Is OpenStack coming of age?
Alex Walker, SDN / NFV Consultant | Imtech ICT UK
Here in Paris, I’m attending my second OpenStack Summit since beginning my SDN and NFV journey some 9 months ago. So what has changed since the previous Atlanta Summit back in May?
Well, there are still five thousand people here! OpenStack is definitely not going away, and is gaining momentum (with the likes of VMware are here, “embracing” OpenStack) and the NFV sessions are still full to bursting.
But I’m noticing a more mature – with a slightly less gung-ho attitude amongst the presenters, vendors and keynotes here. There’s more focus on solving the (now) known technical challenges, and less “SDN is the best thing since sliced bread” and “we have the perfect solution to any and all of your problems”.
Focus is shifting towards real-world challenges such as high availability, performance, vendor interoperability, troubleshooting, and the big M-word; Management. For me, full, end-to-end, service-focused service instantiation and lifecycle management is an area in which the NFV area is sorely lacking any cost-effective solutions – but that’s for another blog!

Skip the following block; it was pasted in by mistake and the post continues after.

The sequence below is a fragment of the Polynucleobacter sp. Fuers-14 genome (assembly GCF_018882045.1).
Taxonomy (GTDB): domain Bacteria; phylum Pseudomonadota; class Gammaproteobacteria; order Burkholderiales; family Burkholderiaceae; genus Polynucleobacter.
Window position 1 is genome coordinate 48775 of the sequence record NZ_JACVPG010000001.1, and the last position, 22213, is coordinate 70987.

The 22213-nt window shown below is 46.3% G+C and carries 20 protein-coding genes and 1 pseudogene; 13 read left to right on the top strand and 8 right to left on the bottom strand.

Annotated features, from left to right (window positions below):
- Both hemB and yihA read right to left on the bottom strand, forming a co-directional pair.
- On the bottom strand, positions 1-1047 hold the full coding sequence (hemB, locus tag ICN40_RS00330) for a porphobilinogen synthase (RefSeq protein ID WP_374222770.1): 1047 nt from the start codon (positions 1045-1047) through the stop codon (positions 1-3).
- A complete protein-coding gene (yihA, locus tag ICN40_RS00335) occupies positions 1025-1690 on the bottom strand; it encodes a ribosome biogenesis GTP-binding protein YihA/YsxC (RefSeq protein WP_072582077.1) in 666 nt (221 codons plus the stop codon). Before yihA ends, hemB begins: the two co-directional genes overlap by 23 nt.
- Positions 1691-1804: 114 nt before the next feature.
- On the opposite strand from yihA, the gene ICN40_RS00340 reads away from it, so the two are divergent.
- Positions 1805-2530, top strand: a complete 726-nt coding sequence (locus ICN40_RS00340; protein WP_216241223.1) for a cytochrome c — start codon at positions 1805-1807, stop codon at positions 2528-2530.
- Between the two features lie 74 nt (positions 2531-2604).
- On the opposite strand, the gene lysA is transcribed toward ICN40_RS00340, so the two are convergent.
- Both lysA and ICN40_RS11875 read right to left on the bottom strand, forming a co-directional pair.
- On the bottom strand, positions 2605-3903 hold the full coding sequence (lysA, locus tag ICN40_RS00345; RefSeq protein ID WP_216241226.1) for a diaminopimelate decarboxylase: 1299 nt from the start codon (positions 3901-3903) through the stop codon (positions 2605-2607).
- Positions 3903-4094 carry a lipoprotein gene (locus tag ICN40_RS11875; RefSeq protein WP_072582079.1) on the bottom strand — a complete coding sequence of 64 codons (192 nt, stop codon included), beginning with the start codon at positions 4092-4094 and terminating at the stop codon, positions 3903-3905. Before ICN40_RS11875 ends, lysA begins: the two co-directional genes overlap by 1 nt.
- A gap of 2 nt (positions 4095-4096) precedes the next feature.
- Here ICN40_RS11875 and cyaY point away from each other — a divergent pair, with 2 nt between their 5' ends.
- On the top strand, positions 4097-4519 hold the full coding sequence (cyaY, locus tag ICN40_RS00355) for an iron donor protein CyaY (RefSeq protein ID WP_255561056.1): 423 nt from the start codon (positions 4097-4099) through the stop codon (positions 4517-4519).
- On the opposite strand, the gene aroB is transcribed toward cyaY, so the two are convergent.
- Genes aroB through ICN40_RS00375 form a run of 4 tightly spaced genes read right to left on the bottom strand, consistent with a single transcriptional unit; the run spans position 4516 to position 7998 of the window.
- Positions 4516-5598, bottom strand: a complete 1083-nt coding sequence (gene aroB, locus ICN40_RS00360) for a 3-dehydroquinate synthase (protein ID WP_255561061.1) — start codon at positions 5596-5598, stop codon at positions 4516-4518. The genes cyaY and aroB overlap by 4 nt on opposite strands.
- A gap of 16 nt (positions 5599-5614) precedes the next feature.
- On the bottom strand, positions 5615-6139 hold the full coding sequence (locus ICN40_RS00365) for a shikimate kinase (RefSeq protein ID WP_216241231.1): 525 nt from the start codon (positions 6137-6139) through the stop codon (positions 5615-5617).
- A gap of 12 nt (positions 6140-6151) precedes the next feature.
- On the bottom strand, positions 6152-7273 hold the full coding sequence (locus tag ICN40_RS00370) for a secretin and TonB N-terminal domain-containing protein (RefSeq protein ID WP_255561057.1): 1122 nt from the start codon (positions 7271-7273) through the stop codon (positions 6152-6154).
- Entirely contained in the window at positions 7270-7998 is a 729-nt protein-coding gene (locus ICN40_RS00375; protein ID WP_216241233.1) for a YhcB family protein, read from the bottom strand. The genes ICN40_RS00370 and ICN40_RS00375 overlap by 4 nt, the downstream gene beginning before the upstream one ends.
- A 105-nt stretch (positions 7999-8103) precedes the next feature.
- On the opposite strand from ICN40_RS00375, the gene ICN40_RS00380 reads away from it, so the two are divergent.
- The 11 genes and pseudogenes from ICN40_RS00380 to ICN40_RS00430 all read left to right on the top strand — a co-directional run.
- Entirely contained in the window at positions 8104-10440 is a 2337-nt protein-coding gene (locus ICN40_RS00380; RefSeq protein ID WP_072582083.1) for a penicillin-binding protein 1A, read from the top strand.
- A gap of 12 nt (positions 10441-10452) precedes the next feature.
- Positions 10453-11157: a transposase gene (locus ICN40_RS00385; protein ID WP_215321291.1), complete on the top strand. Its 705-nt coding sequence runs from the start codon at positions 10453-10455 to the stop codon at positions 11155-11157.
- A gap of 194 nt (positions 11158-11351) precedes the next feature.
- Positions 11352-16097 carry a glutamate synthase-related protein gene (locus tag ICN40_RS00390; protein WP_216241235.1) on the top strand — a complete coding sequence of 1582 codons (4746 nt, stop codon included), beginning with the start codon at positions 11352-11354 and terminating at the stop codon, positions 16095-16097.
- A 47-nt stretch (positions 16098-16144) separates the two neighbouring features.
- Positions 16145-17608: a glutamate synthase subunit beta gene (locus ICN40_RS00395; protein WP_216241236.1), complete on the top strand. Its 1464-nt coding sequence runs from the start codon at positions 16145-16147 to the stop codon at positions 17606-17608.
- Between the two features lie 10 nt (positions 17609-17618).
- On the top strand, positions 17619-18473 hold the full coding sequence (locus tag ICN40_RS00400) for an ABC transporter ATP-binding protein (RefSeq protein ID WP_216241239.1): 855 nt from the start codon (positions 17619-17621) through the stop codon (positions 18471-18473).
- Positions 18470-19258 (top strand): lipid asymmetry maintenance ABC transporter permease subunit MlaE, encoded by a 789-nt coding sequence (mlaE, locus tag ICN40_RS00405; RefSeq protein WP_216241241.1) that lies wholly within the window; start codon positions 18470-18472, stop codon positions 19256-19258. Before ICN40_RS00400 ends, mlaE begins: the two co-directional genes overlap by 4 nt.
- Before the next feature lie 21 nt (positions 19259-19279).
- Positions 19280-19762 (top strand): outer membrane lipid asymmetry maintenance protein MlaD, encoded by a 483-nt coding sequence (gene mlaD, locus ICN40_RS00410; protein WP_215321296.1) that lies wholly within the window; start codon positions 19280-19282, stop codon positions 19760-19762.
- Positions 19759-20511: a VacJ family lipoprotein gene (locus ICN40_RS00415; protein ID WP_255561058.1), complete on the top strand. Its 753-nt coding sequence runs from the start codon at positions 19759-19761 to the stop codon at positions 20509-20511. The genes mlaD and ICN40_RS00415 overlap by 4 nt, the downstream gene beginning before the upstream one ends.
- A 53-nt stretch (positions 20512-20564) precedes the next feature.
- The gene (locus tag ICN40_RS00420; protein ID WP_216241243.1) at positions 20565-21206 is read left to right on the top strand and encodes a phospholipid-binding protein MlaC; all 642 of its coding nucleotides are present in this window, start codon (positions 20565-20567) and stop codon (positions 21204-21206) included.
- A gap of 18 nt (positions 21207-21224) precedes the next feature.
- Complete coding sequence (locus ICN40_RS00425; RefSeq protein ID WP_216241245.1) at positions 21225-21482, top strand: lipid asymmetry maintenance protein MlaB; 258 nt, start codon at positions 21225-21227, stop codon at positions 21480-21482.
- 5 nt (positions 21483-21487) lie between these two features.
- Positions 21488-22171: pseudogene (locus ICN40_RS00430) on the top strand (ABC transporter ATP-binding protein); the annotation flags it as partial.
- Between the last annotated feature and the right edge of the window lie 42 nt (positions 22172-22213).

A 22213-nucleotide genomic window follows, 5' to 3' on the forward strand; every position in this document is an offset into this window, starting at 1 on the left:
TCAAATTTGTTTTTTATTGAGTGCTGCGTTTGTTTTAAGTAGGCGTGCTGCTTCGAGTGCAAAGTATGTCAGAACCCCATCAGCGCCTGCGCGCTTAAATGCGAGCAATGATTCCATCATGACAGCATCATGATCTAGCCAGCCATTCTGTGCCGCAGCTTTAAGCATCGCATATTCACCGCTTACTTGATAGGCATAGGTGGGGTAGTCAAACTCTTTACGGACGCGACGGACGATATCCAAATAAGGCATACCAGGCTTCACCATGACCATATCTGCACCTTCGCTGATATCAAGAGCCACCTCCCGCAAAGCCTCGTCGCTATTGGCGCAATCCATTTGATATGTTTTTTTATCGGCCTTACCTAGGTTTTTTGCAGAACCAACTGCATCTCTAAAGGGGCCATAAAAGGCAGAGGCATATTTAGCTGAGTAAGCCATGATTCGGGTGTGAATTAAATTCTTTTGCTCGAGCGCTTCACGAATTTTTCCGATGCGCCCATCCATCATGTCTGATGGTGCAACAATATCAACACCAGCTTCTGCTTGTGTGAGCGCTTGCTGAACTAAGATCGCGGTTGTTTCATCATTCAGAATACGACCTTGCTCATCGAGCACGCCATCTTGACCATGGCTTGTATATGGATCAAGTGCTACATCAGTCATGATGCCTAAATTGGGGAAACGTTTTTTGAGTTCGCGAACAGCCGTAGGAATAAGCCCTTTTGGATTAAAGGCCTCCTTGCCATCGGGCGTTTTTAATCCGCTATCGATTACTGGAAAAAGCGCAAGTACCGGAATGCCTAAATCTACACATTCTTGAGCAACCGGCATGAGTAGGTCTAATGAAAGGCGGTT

It’s good to see the various vendors facing these issues, with less “magic fairy dust”, and a bigger dose of realism than previously.
Also new is all of the NFV vendors talking about OPNFV (Open Platform for NFV) with all wanting to be seen to be a part of it. I’m hopeful that this will be of benefit to our customers and end-users, but I think it may be some time before we see some output here. From what I hear, OPNFV are still very much in the setup phase – sorting out issues such as governance.
One very interesting thing that I’ve heard a number of vendors stating it is taking many release cycles to get their changes approved and up-streamed into new releases of Neutron – sometimes taking as many as two or three release cycles (up to 18 months). Is OpenStack outgrowing itself? Too few, overworked gatekeepers? This may explain why we have seen some vendors going it alone with changes made to “their” version of OpenStack which aren’t yet upstreamed into mainline releases.
OpenStack is succeeding, growing and gaining momentum, and it will remain the dominant player in this space. But it is “in year 4 of a 10 year release program” as I heard one pundit note yesterday. The community here are hard at work, and with their feet much more firmly placed on the ground!
Watch this space for my full video blog on OpenStack Summit at the end of this week.